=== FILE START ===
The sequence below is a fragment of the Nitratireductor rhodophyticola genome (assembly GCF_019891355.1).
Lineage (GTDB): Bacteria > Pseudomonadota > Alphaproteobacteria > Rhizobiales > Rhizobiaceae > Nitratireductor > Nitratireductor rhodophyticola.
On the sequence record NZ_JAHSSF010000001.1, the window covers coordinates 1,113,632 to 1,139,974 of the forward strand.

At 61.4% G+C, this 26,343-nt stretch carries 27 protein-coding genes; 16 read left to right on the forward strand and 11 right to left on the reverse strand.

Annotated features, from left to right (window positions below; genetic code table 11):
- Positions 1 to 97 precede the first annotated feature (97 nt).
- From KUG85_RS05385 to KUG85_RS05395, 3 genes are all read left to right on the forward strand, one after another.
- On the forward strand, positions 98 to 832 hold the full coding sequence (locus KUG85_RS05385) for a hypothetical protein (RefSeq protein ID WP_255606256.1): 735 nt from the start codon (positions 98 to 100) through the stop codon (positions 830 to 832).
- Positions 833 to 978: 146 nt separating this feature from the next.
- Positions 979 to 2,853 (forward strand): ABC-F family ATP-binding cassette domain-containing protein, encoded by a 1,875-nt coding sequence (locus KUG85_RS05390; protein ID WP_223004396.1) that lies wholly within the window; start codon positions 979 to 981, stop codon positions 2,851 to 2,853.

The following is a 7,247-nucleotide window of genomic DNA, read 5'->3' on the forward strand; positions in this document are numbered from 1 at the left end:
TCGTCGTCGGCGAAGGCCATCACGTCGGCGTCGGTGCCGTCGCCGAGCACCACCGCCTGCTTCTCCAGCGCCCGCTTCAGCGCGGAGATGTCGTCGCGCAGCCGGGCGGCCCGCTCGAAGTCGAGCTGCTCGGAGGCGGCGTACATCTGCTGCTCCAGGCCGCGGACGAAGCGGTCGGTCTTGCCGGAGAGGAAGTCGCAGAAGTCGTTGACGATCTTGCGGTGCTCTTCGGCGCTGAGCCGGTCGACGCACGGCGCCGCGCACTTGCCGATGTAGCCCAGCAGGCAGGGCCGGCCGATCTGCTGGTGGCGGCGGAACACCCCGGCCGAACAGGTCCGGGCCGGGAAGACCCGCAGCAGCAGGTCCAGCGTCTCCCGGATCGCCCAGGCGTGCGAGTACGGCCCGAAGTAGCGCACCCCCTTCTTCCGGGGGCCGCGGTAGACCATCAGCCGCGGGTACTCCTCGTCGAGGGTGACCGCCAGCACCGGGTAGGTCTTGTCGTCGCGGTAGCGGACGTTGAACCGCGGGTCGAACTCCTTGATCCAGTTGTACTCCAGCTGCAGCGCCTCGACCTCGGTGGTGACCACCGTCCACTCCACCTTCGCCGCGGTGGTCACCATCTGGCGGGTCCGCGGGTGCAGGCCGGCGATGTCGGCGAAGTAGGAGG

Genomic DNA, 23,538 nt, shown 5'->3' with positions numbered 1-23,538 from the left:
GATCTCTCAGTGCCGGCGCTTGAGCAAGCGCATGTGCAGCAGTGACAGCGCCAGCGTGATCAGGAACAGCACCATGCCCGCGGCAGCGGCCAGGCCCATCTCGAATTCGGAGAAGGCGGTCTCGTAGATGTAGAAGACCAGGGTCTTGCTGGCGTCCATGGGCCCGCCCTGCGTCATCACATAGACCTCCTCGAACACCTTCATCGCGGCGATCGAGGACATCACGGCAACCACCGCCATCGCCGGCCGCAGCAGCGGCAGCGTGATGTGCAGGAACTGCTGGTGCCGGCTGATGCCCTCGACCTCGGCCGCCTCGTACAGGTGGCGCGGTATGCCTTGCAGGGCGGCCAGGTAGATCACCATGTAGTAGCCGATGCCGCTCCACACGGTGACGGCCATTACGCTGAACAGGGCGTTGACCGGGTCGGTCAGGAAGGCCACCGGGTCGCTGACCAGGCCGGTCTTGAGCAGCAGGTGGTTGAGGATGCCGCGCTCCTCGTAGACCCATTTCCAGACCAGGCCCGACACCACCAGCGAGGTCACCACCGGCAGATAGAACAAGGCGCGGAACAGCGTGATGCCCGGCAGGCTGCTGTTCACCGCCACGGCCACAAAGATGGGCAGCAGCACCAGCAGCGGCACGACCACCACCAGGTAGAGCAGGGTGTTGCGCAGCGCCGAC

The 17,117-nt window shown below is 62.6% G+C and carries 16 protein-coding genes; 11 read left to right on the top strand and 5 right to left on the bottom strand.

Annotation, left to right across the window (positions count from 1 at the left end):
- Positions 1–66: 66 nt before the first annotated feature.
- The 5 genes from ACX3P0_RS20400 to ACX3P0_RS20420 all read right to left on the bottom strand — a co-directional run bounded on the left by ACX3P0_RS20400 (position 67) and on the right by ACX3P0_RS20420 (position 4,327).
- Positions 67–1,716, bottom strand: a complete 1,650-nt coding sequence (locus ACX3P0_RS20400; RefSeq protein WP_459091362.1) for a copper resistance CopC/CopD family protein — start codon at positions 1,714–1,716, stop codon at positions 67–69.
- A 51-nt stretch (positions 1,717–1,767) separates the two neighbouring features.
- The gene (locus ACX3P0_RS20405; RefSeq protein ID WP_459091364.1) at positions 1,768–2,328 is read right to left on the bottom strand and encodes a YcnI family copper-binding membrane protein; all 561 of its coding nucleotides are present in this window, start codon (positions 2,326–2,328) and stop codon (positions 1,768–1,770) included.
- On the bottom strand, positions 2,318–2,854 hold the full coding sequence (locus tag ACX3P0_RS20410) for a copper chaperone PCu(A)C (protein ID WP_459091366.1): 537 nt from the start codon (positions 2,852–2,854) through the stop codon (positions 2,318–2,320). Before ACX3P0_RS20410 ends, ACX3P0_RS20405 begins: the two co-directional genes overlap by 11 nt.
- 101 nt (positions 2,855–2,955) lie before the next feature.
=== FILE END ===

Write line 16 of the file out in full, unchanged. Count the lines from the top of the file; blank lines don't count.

Annotation, left to right across the window (positions count from 1 at the left end):